Building Clientele – Part II


Building Strong Client Relationships: Inspire Client Loyalty While Increasing Your Client Base(Part II of a four-part series on Getting and Keeping Clients)

Companies pay Joe Tamargo, a New York resident, to permanently tattoo their advertisements to his body. Now before you call him up to ask that he add your name to his forehead, consider that building strong relationships with present clients might be a little like sending them all out with your fliers in their pockets; if your clients are happy with your accounting and bookkeeping services, they will not only feel good about working with you, but they’ll also refer all their friends and family your way. So how do you build good client relationships while increasing your client base? Here are five tips:

1. Be selectiveWhen you first started your business you were probably willing to work with any money-making American with a pulse; the last time I checked that included everyone, regardless of flakiness, criminal history and/or poor credit ratings. Now we’re not encouraging you to run background checks on your clients, but you should use common sense before adding someone to your client base. To run potential clients (PC) through the selection process, ask yourself the following questions:

  • Is your gut saying “no way”? [Note: This should trump everything else. If your gut says no, we suggest you listen.]
  • Does the PC balk at your rates?
  • Is the PC trying to work a deal, getting more from you than you typically charge?
  • Does the PC want to exchange services rather than pay your fees?
  • Does the PC appear needy or exceptionally high maintenance?
  • Does the PC want to defer payment?
  • Is the PC a closet accounting expert who wants to do a lot of the work him/herself with you working as a consultant?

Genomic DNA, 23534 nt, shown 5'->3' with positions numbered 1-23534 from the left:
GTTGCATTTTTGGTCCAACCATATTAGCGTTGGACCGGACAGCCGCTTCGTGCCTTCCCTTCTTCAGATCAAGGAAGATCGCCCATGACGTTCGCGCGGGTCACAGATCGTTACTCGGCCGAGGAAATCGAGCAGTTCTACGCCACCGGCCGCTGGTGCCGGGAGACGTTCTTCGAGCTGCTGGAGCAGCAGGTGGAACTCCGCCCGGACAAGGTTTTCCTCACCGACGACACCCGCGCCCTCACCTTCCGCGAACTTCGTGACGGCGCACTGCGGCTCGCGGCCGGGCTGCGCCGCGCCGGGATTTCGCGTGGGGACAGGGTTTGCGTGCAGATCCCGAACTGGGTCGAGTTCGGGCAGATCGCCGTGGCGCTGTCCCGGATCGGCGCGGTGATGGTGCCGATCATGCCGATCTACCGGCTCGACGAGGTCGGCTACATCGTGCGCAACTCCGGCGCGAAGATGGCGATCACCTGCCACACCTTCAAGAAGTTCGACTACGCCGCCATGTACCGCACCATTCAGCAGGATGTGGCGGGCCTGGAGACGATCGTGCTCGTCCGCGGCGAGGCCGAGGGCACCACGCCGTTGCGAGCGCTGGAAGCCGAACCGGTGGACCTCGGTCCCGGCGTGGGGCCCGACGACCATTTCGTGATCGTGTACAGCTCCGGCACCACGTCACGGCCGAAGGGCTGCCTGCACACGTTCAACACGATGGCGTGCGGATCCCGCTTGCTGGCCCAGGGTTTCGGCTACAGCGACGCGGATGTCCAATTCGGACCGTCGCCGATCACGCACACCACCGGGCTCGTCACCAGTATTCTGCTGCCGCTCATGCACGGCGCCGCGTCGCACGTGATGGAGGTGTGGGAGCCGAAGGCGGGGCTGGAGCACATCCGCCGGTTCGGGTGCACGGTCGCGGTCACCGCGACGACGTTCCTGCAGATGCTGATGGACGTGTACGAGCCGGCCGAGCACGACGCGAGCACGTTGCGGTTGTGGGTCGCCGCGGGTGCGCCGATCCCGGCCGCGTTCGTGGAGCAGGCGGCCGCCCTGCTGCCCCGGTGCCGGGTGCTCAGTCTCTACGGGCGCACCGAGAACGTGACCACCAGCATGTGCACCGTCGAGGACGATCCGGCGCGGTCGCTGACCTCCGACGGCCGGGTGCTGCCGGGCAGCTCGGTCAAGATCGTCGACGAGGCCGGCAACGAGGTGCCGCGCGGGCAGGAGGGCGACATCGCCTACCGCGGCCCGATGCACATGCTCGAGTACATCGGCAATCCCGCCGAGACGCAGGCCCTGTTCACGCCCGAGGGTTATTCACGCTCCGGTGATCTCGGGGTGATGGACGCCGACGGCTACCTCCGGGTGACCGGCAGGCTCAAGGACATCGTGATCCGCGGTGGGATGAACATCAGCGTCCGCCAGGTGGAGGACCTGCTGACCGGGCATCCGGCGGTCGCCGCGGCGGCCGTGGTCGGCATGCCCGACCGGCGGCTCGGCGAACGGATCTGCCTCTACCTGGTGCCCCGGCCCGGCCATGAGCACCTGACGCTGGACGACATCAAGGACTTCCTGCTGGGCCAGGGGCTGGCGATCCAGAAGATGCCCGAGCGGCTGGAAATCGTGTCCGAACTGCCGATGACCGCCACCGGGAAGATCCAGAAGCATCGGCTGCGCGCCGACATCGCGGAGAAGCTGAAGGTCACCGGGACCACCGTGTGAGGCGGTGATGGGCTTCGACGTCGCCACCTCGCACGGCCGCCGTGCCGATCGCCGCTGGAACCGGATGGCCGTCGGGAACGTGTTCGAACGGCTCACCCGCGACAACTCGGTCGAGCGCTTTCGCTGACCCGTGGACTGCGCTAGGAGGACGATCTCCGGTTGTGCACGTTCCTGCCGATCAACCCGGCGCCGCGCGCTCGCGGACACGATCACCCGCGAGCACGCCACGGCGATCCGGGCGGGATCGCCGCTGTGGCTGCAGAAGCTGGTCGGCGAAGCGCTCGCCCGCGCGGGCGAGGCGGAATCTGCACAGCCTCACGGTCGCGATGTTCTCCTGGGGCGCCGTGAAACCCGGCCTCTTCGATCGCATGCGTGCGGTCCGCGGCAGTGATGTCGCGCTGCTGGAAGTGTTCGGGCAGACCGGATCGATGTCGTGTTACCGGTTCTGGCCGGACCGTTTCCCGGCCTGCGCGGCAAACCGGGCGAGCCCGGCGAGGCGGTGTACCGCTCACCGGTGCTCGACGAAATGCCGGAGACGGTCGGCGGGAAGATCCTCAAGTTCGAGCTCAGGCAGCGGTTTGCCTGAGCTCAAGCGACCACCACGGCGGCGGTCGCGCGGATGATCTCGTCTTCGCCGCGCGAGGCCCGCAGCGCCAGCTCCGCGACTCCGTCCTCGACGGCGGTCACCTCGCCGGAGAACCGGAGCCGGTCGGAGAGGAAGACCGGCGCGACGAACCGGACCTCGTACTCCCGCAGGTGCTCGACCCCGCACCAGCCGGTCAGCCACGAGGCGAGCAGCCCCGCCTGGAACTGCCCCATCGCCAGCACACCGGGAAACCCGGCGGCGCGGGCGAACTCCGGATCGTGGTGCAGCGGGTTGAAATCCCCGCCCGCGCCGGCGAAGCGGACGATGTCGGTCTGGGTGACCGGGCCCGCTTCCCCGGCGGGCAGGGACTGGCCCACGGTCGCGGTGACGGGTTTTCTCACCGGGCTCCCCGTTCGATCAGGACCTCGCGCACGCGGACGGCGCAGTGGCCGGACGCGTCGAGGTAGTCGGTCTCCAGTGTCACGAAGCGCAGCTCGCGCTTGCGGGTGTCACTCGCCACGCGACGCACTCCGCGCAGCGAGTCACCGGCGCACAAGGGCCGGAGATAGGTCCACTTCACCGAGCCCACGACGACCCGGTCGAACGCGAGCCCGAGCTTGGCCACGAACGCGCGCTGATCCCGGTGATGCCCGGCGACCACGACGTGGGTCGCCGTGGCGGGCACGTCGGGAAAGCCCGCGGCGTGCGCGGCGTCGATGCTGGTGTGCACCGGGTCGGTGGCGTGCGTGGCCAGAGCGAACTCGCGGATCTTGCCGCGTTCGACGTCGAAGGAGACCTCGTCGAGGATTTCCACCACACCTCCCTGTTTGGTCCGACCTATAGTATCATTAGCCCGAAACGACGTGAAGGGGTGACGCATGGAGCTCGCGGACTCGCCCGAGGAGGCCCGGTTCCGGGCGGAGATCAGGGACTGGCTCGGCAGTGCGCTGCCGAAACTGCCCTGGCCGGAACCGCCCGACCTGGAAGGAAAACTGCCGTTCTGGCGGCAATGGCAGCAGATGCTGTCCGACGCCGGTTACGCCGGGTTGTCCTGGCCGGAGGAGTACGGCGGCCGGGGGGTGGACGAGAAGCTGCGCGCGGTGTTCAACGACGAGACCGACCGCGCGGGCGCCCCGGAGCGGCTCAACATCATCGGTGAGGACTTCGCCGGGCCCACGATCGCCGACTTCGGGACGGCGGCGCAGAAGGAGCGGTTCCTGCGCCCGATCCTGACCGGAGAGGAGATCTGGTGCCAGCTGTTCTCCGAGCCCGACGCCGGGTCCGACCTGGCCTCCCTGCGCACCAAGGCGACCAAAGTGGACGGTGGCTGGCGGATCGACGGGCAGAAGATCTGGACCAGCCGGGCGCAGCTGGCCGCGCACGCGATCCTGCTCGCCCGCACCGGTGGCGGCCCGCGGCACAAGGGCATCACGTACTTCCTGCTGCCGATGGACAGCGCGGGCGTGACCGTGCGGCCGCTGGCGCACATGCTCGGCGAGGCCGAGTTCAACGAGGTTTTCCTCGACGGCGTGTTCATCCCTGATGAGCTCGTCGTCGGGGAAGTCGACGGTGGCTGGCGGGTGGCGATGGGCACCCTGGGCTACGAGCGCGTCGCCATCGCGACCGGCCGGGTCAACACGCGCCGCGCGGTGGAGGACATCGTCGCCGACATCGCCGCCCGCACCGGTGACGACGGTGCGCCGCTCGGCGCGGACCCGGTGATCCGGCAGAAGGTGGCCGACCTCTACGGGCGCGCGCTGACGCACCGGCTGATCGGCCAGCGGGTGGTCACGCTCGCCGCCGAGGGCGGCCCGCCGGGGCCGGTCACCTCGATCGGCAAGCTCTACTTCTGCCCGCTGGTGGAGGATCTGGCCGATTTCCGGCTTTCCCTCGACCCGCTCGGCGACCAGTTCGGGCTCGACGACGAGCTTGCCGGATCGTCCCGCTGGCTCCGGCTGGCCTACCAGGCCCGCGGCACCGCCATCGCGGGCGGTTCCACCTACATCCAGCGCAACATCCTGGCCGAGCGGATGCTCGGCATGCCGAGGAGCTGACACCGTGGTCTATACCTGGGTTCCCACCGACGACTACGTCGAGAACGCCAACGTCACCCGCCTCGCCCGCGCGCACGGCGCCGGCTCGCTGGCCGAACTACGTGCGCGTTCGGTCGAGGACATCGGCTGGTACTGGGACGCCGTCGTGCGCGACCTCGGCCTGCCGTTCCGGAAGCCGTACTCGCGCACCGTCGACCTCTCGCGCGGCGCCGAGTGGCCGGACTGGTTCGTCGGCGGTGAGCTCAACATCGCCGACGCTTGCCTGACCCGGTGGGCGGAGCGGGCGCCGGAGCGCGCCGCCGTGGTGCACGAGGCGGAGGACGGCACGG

• Is the PC on “the rebound,” looking for a new accountant following a failed relationship with another one?

While answering “yes” to one or two of the above questions does not necessarily mean you have a high-risk PC on your hands, answering “yes” to three or more questions just might. Be cautious and realize that just one high-risk client can cost you a lot of time and money in the end.

2. Exude confidence and enthusiasmPeople want to work with an accountant who knows what he/she is doing and is excited about doing it. If most of your interactions with clients are positive and upbeat, they will generally feel good about working with you.

3. Define relationship and expectationsMany of your clients may not have worked with an accountant before and are unsure what to expect. The rest have worked with accountants and bookkeepers and may be running on old expectations. It’s important to have a preliminary meeting where you define the relationship and your expectations, taking special note of what your clients expect from you. You may need to negotiate some of these expectations so that both you and your client are satisfied. To learn more about defining those expectations, read the article “Defining Expectations with Your Client: Starting off on the Right Foot” in next week’s newsletter.

4. CommunicateEvery healthy relationship, regardless of whether it’s with a spouse, a neighbor, a cousin, or a client, depends on good communication. Be sure to communicate with your client regularly. You may want to send your client monthly emails, updating them on their account and what you’ve been doing for them. Also, return calls and emails in a timely manner; your client should expect to hear back from you and not be disappointed.

When you provide your clients with reports or ledgers, be sure to explain them or, if they prefer, answer any questions they have at their convenience. Explain that part of your job is ensuring that they understand the information you’ve compiled for them and are willing to explain it in the way that best suits their needs.

5. Help clients come out on topGoing above and beyond the call of duty will make any client happy. Recognize that your client wants to save as much money as possible. At first they may think you’re an expense they can’t afford, but if you show them how much money you can save them in the end, they’ll be more than happy to pay your fees.

When you first start your accounting practice you may think success comes once you have a solid client base. While getting a couple solid clients is a good start, your success will be determined by how you maintain those relationships with your clients; when you build healthy relationships with your clients you create happy customers and a fleet of personal marketers who will go out and advertise your services for you. Don’t call Joe Tamargo just yet; word of mouth is still more profitable than the tattoo ad.

You’ve waited long enough to make the move to getting for your future the difference between success and mediocrity. The easiest decision you can make is enrolling in The Professional Bookkeeper’s Course. Make the difference in success, The PB designation, work for you. Don’t delay!

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